Published: 22 Jun 2023 | Last Updated: 10 Jul 2023 15:30:52

Ground-breaking research from the Royal Veterinary College (RVC) has helped lay the foundations for the development of the world’s first dialysis machine for liver failure patients. Working in partnership with clinicians and scientists at UCL, the team of researchers created and tested a dialysis device in pigs which is now being used in clinical trials in human liver failure patients.

Liver failure is the third leading cause of premature death in the UK, with the prevalence of the disease increasing by 400% since 1970. Additionally, with high demand for liver transplants, this innovation has the potential to transform thousands of lives each year.

In acute liver failure, the severity and progression of the disease is, in part, due to activation of the immune system by the destruction of a protein (albumin) that helps clearing out toxins from the blood. Working to develop novel treatment methods, RVC researchers including, Dr Karla Lee, now former Associate Professor of Small Animal Surgery, Dr Carolina Palacios Jimenez, Senior Lecturer in Anaesthesia; and Dr Hatim Alibhai, now retired Senior Lecturer in Anaesthesia, worked with colleagues at UCL to develop a model of liver failure in pigs that was reproducible to allow the development, testing and refinement of a dialysis device that could also support human treatment.

Published in the Journal of Hepatology, the findings revealed that when the dialysis device is used together with albumin transfusion, in order to remove and replace the damaged one, it could reduce the risk of death in pigs experiencing acute liver failure by 67%. It also showed an ability to decrease a novel marker of liver failure (human non-mercaptalbumin-2) by 27%, reduce an overall severity of endotoxaemia by 54% and delay the development of vasoplegia and acute lung injury.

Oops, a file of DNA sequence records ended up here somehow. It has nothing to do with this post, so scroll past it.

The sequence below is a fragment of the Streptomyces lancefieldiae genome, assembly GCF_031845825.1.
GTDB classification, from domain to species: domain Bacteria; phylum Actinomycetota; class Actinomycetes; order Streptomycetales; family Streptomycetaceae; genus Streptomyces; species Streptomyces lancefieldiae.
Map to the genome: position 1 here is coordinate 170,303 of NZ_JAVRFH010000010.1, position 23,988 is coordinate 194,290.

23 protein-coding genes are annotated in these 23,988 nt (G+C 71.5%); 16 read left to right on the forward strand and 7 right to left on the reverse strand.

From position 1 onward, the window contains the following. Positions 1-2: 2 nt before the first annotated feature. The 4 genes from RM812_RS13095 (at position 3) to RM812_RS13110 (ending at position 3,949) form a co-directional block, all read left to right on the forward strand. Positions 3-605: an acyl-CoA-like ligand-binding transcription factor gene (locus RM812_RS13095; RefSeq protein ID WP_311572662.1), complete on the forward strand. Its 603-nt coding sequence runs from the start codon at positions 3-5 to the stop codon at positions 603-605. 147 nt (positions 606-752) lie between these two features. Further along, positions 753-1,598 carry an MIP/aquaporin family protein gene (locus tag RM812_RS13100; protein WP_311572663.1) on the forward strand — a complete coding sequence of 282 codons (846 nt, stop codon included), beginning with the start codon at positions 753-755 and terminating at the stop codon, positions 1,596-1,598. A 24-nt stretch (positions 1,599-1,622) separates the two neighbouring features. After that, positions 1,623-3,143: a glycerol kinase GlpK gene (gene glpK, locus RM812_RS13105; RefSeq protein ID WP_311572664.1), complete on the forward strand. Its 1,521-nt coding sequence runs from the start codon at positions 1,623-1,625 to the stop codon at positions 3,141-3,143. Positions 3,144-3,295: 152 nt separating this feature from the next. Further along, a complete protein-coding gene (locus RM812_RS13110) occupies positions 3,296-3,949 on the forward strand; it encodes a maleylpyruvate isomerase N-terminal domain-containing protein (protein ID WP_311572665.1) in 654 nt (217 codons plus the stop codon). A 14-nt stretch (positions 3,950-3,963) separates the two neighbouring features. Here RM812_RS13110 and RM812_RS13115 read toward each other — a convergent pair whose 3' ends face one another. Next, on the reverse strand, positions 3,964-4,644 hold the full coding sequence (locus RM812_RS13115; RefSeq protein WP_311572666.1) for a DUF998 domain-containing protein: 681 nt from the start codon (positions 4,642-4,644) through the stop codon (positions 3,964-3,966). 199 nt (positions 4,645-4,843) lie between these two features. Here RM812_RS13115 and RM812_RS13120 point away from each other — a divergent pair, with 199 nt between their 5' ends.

Supported by expert veterinary anaesthesiologists and highly experienced laboratory animal technicians from the RVC, and clinicians and scientists at UCL, Dr Lee’s study was a pivotal step in the process of developing this device for human clinical use.

Dr Carolina Palacios Jimenez, Senior Lecturer in Anaesthesia at the RVC, said:

“The level of collaboration in this project was amazing. Engineers, researchers, medical doctors, veterinary surgeons, veterinary anaesthesiologists and lab technicians came together to make this project a success. It is very satisfying to see that this type of study produced a device that is now used in clinical medicine and will help to save the lives of liver failure patients.”

Notes to Editors


The full paper can be found at:

For more information about UCL’s study, visit:

For more information please contact:

Jasmin De Vivo or 

Press Line: 0800 368 9520

About the RVC

  • The Royal Veterinary College (RVC) is the UK's largest and longest established independent veterinary school and is a Member Institution of the University of London.
  • It is one of the few veterinary schools in the world that hold accreditations from the RCVS in the UK (with reciprocal recognition from the AVBC for Australasia, the VCI for Ireland and the SAVC for South Africa), the EAEVE in the EU, and the AVMA in the USA and Canada.
  • The RVC is ranked as the top veterinary school in the world in the QS World University Rankings by subject, 2023.
  • The RVC offers undergraduate and postgraduate programmes in veterinary medicine, veterinary nursing and biological sciences.
  • The RVC is a research-led institution, with 88% of its research rated as internationally excellent or world class in the Research Excellence Framework 2021.
  • The RVC provides animal owners and the veterinary profession with access to expert veterinary care and advice through its teaching hospitals and first opinion practices in London and Hertfordshire.

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